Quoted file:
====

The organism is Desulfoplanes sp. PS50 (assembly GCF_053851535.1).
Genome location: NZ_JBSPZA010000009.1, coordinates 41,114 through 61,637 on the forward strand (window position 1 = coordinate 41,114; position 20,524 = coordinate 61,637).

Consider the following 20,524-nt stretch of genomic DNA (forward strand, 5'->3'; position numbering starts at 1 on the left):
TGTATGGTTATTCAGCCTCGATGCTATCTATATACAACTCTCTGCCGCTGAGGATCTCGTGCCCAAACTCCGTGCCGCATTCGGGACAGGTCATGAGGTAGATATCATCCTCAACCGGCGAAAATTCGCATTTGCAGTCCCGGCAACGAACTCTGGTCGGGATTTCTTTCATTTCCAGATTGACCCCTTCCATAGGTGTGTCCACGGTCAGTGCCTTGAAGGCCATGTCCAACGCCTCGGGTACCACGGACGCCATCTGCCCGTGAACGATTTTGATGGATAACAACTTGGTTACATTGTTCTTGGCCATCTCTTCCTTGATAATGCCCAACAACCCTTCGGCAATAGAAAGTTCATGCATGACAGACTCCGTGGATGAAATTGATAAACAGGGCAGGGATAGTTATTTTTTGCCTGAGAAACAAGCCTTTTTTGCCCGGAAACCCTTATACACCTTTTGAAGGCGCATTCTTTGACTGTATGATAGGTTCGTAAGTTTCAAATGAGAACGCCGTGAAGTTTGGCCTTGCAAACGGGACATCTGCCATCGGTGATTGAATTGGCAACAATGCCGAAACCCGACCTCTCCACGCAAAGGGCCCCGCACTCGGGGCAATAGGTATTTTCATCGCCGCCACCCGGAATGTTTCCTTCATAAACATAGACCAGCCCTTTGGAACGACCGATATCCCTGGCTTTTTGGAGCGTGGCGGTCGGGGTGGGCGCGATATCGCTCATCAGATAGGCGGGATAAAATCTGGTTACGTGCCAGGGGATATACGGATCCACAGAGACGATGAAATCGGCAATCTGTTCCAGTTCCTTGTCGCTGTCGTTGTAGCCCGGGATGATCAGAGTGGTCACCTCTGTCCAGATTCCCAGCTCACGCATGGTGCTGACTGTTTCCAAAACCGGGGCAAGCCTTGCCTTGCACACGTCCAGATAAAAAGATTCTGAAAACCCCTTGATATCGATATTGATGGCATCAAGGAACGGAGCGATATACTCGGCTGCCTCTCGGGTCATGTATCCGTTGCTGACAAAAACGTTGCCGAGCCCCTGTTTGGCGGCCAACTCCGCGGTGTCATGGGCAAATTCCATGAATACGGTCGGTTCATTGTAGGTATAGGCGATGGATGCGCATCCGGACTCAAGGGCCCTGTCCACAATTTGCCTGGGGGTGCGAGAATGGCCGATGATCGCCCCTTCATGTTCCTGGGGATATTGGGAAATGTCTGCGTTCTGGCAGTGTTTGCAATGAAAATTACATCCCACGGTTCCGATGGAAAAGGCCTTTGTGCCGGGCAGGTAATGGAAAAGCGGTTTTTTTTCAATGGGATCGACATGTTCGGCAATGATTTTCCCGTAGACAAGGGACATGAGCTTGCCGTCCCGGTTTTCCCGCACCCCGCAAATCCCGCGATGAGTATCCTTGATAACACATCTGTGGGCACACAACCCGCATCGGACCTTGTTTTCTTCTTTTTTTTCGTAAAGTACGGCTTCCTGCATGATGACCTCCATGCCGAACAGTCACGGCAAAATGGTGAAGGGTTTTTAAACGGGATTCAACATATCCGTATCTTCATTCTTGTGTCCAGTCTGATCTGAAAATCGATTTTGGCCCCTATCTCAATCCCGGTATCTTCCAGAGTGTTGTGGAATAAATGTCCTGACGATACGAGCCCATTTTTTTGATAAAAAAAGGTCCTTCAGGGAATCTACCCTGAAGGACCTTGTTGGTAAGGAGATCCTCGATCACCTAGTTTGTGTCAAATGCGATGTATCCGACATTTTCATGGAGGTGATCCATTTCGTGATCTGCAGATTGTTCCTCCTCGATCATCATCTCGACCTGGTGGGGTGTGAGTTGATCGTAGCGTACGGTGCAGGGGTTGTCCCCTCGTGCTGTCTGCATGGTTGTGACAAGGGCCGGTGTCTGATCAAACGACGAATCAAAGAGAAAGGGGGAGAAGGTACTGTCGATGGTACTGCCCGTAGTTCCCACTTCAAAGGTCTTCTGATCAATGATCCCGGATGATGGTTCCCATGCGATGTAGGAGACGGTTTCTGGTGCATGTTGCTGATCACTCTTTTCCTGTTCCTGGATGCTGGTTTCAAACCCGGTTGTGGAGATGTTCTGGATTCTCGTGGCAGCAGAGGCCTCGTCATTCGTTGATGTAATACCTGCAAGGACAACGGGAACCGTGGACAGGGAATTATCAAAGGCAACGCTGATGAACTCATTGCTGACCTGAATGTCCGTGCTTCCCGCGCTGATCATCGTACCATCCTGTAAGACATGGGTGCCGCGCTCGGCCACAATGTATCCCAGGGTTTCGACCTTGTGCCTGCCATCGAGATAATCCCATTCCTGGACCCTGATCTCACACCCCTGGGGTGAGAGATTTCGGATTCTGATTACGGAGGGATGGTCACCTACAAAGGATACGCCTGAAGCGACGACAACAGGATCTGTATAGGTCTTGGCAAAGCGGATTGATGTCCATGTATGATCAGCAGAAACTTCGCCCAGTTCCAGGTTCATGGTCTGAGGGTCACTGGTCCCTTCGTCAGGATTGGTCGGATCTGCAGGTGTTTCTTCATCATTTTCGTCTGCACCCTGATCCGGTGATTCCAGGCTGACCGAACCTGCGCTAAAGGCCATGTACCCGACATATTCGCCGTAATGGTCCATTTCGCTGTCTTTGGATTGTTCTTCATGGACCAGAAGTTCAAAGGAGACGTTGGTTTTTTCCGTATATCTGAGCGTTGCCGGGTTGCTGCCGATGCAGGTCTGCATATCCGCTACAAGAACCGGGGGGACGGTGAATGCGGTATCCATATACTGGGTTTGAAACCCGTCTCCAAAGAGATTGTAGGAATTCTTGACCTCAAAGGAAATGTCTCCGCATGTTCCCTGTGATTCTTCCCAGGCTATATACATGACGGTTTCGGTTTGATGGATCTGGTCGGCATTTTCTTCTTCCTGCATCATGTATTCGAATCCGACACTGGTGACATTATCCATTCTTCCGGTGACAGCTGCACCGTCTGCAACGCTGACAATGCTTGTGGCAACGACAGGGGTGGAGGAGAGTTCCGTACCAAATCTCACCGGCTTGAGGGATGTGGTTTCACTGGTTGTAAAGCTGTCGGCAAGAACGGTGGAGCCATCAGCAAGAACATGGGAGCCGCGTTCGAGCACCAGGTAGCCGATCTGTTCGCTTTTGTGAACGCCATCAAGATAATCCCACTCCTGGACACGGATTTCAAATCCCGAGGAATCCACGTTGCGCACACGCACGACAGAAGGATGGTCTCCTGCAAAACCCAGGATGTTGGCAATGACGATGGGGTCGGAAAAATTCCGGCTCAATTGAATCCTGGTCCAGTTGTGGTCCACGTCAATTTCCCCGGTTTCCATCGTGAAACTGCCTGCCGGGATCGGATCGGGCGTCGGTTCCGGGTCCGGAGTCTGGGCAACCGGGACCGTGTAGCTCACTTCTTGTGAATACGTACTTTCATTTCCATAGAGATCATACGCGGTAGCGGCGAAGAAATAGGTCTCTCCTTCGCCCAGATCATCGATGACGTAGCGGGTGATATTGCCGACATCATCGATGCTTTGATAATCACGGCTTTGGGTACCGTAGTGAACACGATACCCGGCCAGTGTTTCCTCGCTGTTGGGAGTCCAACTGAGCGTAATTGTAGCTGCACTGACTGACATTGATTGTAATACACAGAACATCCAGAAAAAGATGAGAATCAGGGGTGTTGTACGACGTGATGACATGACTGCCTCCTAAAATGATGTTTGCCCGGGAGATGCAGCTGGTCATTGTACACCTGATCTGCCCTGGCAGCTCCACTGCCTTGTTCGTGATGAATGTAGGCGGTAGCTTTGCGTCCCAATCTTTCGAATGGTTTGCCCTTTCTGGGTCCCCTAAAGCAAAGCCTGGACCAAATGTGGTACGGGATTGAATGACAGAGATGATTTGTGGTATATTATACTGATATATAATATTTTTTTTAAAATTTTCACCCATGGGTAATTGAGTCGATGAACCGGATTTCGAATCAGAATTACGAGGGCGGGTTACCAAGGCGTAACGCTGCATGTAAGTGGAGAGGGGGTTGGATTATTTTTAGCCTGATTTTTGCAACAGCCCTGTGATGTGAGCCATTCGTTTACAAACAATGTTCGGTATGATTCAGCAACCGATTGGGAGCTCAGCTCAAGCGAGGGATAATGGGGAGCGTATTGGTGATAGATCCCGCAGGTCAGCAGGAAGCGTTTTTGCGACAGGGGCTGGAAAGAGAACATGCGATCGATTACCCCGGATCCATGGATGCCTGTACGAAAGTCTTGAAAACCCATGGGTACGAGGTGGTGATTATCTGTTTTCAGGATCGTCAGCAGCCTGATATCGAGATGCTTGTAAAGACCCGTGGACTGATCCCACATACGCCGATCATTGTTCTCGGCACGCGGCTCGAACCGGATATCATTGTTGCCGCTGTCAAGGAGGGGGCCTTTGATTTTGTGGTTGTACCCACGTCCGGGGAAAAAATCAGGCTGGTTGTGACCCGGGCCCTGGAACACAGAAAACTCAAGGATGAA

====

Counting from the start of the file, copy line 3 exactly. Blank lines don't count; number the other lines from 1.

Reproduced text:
Consider the following 20,524-nt stretch of genomic DNA (forward strand, 5'->3'; position numbering starts at 1 on the left):